The prevalence of documentation discrepancies in CITES (Convention on the International Trade in Endangered Species of Wild Fauna and Flora) trade data for Appendix I and II species exported out of Africa between the years 2003 and 2012

Master Thesis


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University of Cape Town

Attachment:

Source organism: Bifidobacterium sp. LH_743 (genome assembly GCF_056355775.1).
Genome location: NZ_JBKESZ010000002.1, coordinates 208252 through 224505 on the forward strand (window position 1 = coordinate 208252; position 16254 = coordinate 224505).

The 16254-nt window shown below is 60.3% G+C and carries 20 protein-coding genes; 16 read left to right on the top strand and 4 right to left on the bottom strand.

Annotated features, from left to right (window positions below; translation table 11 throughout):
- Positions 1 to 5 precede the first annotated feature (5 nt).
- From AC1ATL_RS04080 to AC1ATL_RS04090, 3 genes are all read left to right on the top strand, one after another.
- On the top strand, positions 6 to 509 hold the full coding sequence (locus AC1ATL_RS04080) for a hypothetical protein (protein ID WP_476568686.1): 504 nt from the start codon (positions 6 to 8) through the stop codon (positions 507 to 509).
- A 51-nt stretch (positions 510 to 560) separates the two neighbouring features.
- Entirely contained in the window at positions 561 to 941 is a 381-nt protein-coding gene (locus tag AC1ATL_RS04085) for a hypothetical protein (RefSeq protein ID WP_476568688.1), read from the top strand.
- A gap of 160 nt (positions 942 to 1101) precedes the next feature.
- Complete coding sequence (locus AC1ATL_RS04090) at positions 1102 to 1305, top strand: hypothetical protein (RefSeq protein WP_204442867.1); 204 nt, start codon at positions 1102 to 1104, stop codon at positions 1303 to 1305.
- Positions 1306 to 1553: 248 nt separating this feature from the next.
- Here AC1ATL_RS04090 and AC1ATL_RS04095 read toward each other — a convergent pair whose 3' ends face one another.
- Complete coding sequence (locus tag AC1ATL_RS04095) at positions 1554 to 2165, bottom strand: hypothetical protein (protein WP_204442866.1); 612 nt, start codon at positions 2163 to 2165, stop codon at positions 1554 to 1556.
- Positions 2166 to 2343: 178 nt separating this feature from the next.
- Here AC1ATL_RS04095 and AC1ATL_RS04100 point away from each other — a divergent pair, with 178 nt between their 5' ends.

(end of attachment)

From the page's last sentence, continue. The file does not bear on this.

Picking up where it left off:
The international trade in wildlife products is an extremely profitable industry, and is linked to many environmental, social, economic and political problems. The Convention on the International Trade of Endangered Species of Wild Fauna and Flora (CITES) is a non-self-executing multilateral treaty providing a framework for the international trade in wild animals and plants. Unfortunately, CITES wildlife trade data is not always accurate. Export and import trade records between nations rarely align and frequently contain data discrepancies. This study analyzed CITES wildlife trade records for Appendix I and II species exported out of Africa between the years 2003 to 2012 to determine the frequency and types of discrepancies, and to identify nations and species particularly prone to record discrepancies. This study also attempted to profile countries with high and low documentation discrepancy rates based on annual precipitation, proportion of land covered by forest, length of coastline, GEF Benefits Index for Biodiversity, proportion of country designated as protected area, proportion of roads that are paved, number of international airplane departures, national population size, life expectancy, Gini Index, Gross Domestic Product, Mo Ibrahim Index of African Governance and unemployment rate.